St. Gervasius and Protasius


They are the Patron saints of Milan and of haymakers and are invoked for the discovery of thieves. Their Feast day in the Latin Rite of the Catholic Church is on June 19, the day marking the translation of their relics. In the Eastern Orthodox Church and in the Eastern Rites of the Catholic Church, their feast takes place on October 14 October 24 , the traditional day of their death. In Christian Iconography their emblems are the scourge, the club and the sword.

The Acta may have been expanded from a letter to the bishops of Italy, falsely ascribed to Saint Ambrose. They are written in a very simple style; it has not been possible to establish the date of their composition. According to these, Gervasius and Protasius were the twin sons of martyrs. Their father Saint Vitalis of Milan, a man of consular dignity, suffered martyrdom at Ravenna, possibly under Nero. The mother Saint Valeria died for her faith at Milan. Gervasius and Protasius were imprisoned, and visited in prison by Saint Nazarius.

The sons are said to have been scourged and then beheaded, during the reign of the Emperor Nero, under the presidency of Anubinus or Astasius, and while Caius was Bishop of Milan. Some authors place the martyrdom under the Emperor Diocletian, but others object to this time, because it is not clear how, in that case, the place of burial, and even the names, could be forgotten by the time of Saint Ambrose, as is stated. It probably occurred during the reign of Emperor Marcus Aurelius .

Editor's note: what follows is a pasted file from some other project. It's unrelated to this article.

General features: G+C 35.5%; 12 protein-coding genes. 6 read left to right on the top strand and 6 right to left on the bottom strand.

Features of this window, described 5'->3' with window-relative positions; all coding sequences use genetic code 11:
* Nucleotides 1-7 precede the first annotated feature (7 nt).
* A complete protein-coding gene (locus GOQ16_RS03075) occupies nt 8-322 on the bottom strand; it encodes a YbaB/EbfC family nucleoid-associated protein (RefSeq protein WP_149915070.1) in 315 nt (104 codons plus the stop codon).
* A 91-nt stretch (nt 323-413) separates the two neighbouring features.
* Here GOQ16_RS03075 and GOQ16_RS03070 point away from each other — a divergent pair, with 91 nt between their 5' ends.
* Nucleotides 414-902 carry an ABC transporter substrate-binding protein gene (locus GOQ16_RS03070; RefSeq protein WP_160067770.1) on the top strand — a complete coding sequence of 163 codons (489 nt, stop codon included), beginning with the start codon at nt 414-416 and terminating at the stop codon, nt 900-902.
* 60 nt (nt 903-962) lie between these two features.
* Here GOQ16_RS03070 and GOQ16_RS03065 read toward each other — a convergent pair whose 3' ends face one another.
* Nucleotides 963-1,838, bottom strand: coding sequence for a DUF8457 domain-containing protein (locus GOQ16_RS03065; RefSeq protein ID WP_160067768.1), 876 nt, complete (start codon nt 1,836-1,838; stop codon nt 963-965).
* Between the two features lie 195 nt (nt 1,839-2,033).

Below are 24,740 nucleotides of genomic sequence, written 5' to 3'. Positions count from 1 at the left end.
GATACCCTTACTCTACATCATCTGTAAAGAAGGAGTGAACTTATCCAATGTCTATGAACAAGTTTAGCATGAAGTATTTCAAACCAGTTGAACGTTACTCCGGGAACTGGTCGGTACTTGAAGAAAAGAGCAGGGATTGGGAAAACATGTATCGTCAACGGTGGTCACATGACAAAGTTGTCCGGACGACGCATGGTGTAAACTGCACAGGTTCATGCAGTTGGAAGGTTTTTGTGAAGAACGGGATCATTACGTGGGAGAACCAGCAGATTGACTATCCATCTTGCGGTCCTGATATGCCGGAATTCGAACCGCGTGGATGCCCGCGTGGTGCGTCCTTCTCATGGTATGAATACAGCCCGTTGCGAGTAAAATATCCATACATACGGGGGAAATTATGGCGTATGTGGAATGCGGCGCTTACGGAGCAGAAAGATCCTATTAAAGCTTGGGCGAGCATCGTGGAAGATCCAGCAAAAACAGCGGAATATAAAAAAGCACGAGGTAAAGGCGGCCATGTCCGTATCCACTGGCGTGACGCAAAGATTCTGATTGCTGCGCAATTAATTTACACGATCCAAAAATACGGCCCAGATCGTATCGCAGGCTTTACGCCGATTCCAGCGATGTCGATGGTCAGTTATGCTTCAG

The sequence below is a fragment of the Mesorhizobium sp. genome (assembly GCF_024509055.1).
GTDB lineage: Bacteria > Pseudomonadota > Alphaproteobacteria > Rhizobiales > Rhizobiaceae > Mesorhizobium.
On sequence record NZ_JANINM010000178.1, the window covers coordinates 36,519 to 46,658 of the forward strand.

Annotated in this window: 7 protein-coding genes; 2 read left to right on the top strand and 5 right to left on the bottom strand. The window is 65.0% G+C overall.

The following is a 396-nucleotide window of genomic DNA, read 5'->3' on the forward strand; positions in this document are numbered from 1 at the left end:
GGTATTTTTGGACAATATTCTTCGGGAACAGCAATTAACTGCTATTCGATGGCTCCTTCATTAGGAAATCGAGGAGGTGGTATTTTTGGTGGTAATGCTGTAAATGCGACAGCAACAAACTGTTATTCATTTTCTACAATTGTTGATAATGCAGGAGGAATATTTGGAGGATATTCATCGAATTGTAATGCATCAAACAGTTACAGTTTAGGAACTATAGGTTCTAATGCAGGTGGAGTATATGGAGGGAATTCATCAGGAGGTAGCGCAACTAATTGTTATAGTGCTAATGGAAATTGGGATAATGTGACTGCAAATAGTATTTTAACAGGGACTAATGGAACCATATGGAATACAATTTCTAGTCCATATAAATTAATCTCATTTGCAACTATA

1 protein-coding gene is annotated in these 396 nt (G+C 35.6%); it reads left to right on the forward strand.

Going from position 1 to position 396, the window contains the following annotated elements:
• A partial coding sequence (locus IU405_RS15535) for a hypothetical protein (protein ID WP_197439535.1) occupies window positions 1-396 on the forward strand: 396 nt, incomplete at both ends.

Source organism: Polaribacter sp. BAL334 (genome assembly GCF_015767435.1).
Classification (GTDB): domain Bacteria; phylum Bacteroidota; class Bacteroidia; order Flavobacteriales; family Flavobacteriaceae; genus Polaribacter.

Saint Ambrose, in 386, had built a magnificent Basilica at Milan, now called the Basilica Sant'Ambrogio. Asked by the people to consecrate it in the same solemn manner as was done in Rome, he promised to do so if he could obtain the necessary relics. In a dream he was shown the place where such relics could be found. He ordered excavations to be made outside the city, in the cemetery Church of Saints Nabor and Felix, who were at the time the primary patrons of Milan, and there found the relics of Saints Gervasius and Protasius. In a letter, St Ambrose wrote "I found the fitting signs, and on bringing in some on whom hands were to be laid, the power of the holy martyrs became so manifest, that even whilst I was still silent, one was seized and thrown prostrate at the holy burial-place. We found two men of marvelous stature, such as those of ancient days. All the bones were perfect, and there was much blood."

St Ambrose had their relics removed to the Basilica of Fausta , and on the next day into the Basilica, accompanied in the texts by many miracles, emblemmatic of divine favor in the context of the great struggle then taking place between St Ambrose and the Arian Empress Justina. Of the vision, the subsequent discovery of the relics and the accompanying miracles, St Ambrose wrote to his sister Marcellina.

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